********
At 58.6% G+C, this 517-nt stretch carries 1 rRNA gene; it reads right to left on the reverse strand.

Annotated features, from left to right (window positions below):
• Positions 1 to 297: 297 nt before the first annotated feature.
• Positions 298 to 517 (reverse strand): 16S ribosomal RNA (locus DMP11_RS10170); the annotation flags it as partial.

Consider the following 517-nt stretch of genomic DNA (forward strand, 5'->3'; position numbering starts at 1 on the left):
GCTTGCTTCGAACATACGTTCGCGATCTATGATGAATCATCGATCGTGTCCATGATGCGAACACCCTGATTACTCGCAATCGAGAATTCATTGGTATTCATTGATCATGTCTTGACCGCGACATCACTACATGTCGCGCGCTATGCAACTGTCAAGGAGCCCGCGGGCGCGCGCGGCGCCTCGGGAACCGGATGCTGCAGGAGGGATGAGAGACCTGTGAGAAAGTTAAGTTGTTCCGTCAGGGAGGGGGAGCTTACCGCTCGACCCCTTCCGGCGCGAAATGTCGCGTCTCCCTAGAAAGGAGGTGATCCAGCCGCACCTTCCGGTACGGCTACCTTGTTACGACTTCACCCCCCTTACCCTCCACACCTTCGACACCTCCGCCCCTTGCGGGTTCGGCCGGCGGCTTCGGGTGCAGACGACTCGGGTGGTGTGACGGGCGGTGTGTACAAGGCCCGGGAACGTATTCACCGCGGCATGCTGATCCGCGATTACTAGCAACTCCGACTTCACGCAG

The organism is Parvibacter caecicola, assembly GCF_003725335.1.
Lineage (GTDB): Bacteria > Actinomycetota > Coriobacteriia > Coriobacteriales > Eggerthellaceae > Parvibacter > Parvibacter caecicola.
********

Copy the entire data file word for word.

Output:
At 58.6% G+C, this 517-nt stretch carries 1 rRNA gene; it reads right to left on the reverse strand.

Annotated features, from left to right (window positions below):
• Positions 1 to 297: 297 nt before the first annotated feature.
• Positions 298 to 517 (reverse strand): 16S ribosomal RNA (locus DMP11_RS10170); the annotation flags it as partial.

Consider the following 517-nt stretch of genomic DNA (forward strand, 5'->3'; position numbering starts at 1 on the left):
GCTTGCTTCGAACATACGTTCGCGATCTATGATGAATCATCGATCGTGTCCATGATGCGAACACCCTGATTACTCGCAATCGAGAATTCATTGGTATTCATTGATCATGTCTTGACCGCGACATCACTACATGTCGCGCGCTATGCAACTGTCAAGGAGCCCGCGGGCGCGCGCGGCGCCTCGGGAACCGGATGCTGCAGGAGGGATGAGAGACCTGTGAGAAAGTTAAGTTGTTCCGTCAGGGAGGGGGAGCTTACCGCTCGACCCCTTCCGGCGCGAAATGTCGCGTCTCCCTAGAAAGGAGGTGATCCAGCCGCACCTTCCGGTACGGCTACCTTGTTACGACTTCACCCCCCTTACCCTCCACACCTTCGACACCTCCGCCCCTTGCGGGTTCGGCCGGCGGCTTCGGGTGCAGACGACTCGGGTGGTGTGACGGGCGGTGTGTACAAGGCCCGGGAACGTATTCACCGCGGCATGCTGATCCGCGATTACTAGCAACTCCGACTTCACGCAG

The organism is Parvibacter caecicola, assembly GCF_003725335.1.
Lineage (GTDB): Bacteria > Actinomycetota > Coriobacteriia > Coriobacteriales > Eggerthellaceae > Parvibacter > Parvibacter caecicola.